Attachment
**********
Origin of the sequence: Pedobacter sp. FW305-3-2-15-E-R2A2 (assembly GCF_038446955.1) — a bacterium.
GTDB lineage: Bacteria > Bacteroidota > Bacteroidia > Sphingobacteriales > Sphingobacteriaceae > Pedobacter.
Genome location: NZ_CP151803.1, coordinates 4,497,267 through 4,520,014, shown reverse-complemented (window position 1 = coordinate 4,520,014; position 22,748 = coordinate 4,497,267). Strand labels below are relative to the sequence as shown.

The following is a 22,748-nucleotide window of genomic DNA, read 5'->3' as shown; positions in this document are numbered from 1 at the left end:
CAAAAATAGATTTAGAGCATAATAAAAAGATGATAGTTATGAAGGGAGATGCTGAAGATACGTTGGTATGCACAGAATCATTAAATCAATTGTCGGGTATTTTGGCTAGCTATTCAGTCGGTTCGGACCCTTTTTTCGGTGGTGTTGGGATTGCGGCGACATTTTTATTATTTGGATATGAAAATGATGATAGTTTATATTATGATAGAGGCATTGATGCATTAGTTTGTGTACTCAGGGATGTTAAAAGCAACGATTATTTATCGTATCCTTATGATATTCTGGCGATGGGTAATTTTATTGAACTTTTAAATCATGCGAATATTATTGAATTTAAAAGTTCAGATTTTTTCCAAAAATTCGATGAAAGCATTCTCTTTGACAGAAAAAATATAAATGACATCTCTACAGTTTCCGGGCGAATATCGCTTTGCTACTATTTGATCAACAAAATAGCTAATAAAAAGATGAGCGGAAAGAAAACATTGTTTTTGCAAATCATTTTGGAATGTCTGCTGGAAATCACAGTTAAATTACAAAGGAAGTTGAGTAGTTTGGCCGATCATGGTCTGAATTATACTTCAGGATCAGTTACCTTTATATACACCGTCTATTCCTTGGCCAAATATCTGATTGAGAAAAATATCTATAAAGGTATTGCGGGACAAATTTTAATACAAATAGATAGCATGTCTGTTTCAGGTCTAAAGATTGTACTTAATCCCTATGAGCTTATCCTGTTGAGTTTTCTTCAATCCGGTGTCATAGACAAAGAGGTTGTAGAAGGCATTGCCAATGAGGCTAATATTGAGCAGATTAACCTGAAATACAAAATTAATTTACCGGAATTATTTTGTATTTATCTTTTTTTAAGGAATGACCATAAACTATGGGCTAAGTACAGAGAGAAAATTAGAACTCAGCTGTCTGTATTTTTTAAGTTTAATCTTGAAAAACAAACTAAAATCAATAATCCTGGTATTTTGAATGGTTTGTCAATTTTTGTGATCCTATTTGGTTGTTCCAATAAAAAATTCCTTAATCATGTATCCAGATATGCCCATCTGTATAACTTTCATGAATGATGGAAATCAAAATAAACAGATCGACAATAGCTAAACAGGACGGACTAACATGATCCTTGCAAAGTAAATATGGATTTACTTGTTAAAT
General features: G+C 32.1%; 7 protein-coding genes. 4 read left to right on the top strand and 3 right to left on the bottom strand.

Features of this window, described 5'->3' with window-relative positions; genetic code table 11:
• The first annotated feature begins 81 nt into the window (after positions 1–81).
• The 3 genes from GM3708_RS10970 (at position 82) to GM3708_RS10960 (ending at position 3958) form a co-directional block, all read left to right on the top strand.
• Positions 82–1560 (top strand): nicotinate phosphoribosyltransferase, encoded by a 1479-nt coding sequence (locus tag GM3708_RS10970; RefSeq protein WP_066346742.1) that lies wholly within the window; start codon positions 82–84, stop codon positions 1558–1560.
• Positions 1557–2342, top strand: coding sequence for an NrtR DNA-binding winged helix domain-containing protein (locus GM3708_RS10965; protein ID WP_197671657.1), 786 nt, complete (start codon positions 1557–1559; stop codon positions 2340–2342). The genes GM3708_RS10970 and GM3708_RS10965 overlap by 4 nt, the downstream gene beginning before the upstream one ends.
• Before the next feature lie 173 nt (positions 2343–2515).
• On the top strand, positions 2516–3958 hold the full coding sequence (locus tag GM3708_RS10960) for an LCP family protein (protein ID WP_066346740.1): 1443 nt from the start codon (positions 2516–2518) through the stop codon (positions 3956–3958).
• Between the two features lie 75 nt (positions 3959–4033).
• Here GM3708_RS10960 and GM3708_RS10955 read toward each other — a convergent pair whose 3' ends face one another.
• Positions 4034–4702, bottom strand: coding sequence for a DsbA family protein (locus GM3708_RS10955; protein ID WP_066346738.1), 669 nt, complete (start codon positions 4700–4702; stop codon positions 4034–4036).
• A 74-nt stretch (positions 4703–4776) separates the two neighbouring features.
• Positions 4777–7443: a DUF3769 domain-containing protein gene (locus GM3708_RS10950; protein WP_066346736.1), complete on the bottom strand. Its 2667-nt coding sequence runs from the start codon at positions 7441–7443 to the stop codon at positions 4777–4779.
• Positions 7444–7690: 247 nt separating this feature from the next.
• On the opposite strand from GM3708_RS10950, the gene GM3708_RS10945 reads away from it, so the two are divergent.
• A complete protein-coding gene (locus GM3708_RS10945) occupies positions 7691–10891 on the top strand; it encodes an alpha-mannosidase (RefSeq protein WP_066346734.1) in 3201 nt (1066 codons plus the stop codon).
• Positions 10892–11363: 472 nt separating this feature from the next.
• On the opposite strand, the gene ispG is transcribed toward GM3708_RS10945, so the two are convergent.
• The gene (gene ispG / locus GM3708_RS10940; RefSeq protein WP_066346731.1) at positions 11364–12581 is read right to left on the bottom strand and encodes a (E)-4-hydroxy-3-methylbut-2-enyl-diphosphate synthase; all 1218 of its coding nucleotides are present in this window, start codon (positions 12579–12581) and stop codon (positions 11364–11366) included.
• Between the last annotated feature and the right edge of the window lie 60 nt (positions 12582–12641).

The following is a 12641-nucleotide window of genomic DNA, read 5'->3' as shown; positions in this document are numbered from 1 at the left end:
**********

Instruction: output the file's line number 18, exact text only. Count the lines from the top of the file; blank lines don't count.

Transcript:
• Positions 4777–7443: a DUF3769 domain-containing protein gene (locus GM3708_RS10950; protein WP_066346736.1), complete on the bottom strand. Its 2667-nt coding sequence runs from the start codon at positions 7441–7443 to the stop codon at positions 4777–4779.